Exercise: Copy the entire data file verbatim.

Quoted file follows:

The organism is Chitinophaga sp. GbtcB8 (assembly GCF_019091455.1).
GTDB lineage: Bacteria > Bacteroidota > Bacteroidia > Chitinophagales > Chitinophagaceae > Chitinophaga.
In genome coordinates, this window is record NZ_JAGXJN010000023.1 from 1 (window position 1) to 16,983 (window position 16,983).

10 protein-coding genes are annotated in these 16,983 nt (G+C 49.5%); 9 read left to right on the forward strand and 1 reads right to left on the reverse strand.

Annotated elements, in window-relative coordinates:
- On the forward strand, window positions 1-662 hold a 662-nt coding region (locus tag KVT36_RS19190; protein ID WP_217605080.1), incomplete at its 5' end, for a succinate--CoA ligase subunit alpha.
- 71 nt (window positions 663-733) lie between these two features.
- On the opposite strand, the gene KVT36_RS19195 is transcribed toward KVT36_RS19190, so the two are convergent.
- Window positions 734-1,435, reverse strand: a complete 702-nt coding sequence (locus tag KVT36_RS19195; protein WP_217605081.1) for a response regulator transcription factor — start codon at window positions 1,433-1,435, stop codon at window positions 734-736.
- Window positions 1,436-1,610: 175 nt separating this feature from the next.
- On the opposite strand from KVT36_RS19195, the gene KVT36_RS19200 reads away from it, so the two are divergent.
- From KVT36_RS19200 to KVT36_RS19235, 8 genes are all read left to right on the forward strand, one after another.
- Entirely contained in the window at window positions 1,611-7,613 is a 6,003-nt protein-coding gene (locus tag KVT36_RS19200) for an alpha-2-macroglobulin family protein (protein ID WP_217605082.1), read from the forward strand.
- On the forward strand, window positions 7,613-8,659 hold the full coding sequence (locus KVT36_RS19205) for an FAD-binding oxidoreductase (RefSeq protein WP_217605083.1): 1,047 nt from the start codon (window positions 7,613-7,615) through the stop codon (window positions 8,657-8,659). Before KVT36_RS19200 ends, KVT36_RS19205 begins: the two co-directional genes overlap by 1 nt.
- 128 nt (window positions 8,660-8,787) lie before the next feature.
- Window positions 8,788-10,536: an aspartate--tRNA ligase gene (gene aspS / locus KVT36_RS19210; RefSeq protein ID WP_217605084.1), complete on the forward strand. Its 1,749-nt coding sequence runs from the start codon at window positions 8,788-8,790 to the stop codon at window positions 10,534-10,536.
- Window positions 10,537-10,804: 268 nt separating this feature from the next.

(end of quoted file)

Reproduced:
The organism is Chitinophaga sp. GbtcB8 (assembly GCF_019091455.1).
GTDB lineage: Bacteria > Bacteroidota > Bacteroidia > Chitinophagales > Chitinophagaceae > Chitinophaga.
In genome coordinates, this window is record NZ_JAGXJN010000023.1 from 1 (window position 1) to 16,983 (window position 16,983).

10 protein-coding genes are annotated in these 16,983 nt (G+C 49.5%); 9 read left to right on the forward strand and 1 reads right to left on the reverse strand.

Annotated elements, in window-relative coordinates:
- On the forward strand, window positions 1-662 hold a 662-nt coding region (locus tag KVT36_RS19190; protein ID WP_217605080.1), incomplete at its 5' end, for a succinate--CoA ligase subunit alpha.
- 71 nt (window positions 663-733) lie between these two features.
- On the opposite strand, the gene KVT36_RS19195 is transcribed toward KVT36_RS19190, so the two are convergent.
- Window positions 734-1,435, reverse strand: a complete 702-nt coding sequence (locus tag KVT36_RS19195; protein WP_217605081.1) for a response regulator transcription factor — start codon at window positions 1,433-1,435, stop codon at window positions 734-736.
- Window positions 1,436-1,610: 175 nt separating this feature from the next.
- On the opposite strand from KVT36_RS19195, the gene KVT36_RS19200 reads away from it, so the two are divergent.
- From KVT36_RS19200 to KVT36_RS19235, 8 genes are all read left to right on the forward strand, one after another.
- Entirely contained in the window at window positions 1,611-7,613 is a 6,003-nt protein-coding gene (locus tag KVT36_RS19200) for an alpha-2-macroglobulin family protein (protein ID WP_217605082.1), read from the forward strand.
- On the forward strand, window positions 7,613-8,659 hold the full coding sequence (locus KVT36_RS19205) for an FAD-binding oxidoreductase (RefSeq protein WP_217605083.1): 1,047 nt from the start codon (window positions 7,613-7,615) through the stop codon (window positions 8,657-8,659). Before KVT36_RS19200 ends, KVT36_RS19205 begins: the two co-directional genes overlap by 1 nt.
- 128 nt (window positions 8,660-8,787) lie before the next feature.
- Window positions 8,788-10,536: an aspartate--tRNA ligase gene (gene aspS / locus KVT36_RS19210; RefSeq protein ID WP_217605084.1), complete on the forward strand. Its 1,749-nt coding sequence runs from the start codon at window positions 8,788-8,790 to the stop codon at window positions 10,534-10,536.
- Window positions 10,537-10,804: 268 nt separating this feature from the next.